Cost: $23,000 - $43,000
Excess pounds put pressure on knees and hips. But fitness freaks are more likely to incur the kinds of injuries that lead to joint problems down the road. Doctors are replacing more than 200,000 hips a year now, and the number will nearly triple by 2030.
The surgeon swaps a metal ball for the top of the femur (the bone in the upper leg) and removes portions of the damaged socket. Full recovery, including physical therapy to restore mobility and balance, takes three to six months.
Cost: $20,000 to $40,000 for surgery; $3,000 fortherapy.
What's new: A less drastic procedure called resurfacing, for those with limited damage. Doctors reshape and cap the head of the femur with a prosthetic instead of removing it. The procedure is being tested at several U.S. hospitals.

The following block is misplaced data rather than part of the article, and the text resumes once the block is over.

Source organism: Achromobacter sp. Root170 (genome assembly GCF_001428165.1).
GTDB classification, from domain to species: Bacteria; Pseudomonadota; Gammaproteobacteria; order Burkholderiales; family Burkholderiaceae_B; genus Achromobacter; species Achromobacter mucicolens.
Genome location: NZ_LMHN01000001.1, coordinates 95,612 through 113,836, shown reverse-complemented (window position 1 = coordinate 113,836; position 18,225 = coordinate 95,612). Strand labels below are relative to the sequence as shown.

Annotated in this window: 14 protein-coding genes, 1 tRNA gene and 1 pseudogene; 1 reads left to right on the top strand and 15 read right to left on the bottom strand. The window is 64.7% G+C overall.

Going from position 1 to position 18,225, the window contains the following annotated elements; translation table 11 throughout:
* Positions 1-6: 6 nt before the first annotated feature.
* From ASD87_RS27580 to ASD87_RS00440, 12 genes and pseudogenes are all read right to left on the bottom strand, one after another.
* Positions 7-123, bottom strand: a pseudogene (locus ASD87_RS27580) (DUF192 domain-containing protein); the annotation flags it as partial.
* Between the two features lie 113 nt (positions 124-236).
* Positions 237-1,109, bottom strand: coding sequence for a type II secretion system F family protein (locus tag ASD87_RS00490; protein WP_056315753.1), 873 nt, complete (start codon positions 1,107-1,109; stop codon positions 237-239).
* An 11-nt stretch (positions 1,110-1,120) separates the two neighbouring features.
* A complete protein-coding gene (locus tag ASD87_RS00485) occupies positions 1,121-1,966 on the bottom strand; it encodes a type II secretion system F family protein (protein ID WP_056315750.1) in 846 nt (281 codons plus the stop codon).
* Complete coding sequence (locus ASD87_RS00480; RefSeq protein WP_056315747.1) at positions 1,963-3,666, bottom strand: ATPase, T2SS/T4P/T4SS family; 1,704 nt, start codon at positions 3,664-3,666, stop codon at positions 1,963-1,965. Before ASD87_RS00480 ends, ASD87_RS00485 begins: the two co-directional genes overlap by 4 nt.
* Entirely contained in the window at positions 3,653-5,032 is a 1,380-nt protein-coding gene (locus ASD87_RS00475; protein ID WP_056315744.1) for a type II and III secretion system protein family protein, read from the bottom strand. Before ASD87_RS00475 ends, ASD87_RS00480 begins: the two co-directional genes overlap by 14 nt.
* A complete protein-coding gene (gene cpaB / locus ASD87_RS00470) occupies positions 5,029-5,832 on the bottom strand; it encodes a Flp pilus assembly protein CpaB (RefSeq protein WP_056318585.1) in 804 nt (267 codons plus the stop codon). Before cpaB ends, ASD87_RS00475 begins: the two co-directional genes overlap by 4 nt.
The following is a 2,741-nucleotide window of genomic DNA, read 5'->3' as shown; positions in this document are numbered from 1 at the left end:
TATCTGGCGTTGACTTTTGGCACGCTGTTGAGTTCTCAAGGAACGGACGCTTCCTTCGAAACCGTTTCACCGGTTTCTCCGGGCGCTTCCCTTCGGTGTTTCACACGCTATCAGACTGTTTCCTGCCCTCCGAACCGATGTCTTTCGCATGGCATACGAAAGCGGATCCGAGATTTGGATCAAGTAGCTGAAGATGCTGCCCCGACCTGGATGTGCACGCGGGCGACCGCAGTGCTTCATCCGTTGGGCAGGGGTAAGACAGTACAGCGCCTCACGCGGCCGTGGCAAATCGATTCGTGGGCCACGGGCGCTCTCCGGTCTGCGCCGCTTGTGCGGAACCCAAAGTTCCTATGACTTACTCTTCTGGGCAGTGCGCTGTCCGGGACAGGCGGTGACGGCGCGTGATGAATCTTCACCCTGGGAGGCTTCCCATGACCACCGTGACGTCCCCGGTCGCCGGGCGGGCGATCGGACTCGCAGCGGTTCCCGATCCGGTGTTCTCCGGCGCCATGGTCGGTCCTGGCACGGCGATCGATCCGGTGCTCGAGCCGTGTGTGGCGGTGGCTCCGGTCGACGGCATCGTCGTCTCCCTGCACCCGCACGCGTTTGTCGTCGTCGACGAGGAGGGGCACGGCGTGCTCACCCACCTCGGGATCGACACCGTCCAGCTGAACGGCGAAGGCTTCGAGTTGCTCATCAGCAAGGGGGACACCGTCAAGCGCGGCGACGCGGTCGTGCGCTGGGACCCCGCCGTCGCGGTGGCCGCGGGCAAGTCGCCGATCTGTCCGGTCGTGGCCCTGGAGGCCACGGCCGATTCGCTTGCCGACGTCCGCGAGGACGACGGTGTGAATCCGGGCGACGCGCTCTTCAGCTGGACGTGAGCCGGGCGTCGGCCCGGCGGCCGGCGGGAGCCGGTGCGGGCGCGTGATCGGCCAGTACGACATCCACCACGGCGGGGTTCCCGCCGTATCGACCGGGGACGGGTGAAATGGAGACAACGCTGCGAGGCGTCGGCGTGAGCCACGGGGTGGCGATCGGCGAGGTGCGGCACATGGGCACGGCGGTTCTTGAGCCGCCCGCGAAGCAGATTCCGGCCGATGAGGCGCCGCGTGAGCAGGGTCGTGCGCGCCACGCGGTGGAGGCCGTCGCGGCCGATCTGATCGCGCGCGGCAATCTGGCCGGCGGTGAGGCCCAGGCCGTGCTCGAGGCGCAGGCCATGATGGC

"Resurfacing seems to offer more hip stability and less risk of dislocation," says Dr. Michael J. Grecula, an orthopedic surgeon in Galveston. "My patients say they feel better - more normal - after the surgery."
Advances in design and materials may make running and racquetball possible after a hip is fixed.